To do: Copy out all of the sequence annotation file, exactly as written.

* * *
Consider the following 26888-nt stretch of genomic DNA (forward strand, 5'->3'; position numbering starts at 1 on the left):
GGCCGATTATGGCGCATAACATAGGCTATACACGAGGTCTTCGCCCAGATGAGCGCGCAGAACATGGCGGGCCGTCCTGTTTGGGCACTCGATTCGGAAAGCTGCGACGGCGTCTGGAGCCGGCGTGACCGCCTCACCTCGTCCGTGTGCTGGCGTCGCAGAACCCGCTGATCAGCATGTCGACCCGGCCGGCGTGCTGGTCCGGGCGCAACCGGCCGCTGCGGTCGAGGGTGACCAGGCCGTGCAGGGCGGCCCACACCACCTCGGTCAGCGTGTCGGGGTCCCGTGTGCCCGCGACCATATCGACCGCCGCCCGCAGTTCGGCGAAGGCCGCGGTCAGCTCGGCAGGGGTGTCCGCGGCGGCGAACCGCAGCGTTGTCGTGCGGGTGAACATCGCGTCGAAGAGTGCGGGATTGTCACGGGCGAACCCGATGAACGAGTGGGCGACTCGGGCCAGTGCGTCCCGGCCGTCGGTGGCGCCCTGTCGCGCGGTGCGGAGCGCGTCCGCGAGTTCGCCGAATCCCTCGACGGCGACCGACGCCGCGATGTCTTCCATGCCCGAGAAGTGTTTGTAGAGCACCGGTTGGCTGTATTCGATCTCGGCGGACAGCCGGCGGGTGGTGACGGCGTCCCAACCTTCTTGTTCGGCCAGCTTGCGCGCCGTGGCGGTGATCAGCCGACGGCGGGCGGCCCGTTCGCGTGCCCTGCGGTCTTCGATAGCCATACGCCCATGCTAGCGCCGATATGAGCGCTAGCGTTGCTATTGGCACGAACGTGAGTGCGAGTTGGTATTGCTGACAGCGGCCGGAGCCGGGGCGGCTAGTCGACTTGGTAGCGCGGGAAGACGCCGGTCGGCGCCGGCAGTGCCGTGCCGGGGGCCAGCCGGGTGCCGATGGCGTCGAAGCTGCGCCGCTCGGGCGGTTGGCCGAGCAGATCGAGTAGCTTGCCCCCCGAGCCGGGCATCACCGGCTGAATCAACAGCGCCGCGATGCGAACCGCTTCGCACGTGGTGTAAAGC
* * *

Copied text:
Consider the following 26888-nt stretch of genomic DNA (forward strand, 5'->3'; position numbering starts at 1 on the left):
GGCCGATTATGGCGCATAACATAGGCTATACACGAGGTCTTCGCCCAGATGAGCGCGCAGAACATGGCGGGCCGTCCTGTTTGGGCACTCGATTCGGAAAGCTGCGACGGCGTCTGGAGCCGGCGTGACCGCCTCACCTCGTCCGTGTGCTGGCGTCGCAGAACCCGCTGATCAGCATGTCGACCCGGCCGGCGTGCTGGTCCGGGCGCAACCGGCCGCTGCGGTCGAGGGTGACCAGGCCGTGCAGGGCGGCCCACACCACCTCGGTCAGCGTGTCGGGGTCCCGTGTGCCCGCGACCATATCGACCGCCGCCCGCAGTTCGGCGAAGGCCGCGGTCAGCTCGGCAGGGGTGTCCGCGGCGGCGAACCGCAGCGTTGTCGTGCGGGTGAACATCGCGTCGAAGAGTGCGGGATTGTCACGGGCGAACCCGATGAACGAGTGGGCGACTCGGGCCAGTGCGTCCCGGCCGTCGGTGGCGCCCTGTCGCGCGGTGCGGAGCGCGTCCGCGAGTTCGCCGAATCCCTCGACGGCGACCGACGCCGCGATGTCTTCCATGCCCGAGAAGTGTTTGTAGAGCACCGGTTGGCTGTATTCGATCTCGGCGGACAGCCGGCGGGTGGTGACGGCGTCCCAACCTTCTTGTTCGGCCAGCTTGCGCGCCGTGGCGGTGATCAGCCGACGGCGGGCGGCCCGTTCGCGTGCCCTGCGGTCTTCGATAGCCATACGCCCATGCTAGCGCCGATATGAGCGCTAGCGTTGCTATTGGCACGAACGTGAGTGCGAGTTGGTATTGCTGACAGCGGCCGGAGCCGGGGCGGCTAGTCGACTTGGTAGCGCGGGAAGACGCCGGTCGGCGCCGGCAGTGCCGTGCCGGGGGCCAGCCGGGTGCCGATGGCGTCGAAGCTGCGCCGCTCGGGCGGTTGGCCGAGCAGATCGAGTAGCTTGCCCCCCGAGCCGGGCATCACCGGCTGAATCAACAGCGCCGCGATGCGAACCGCTTCGCACGTGGTGTAAAGC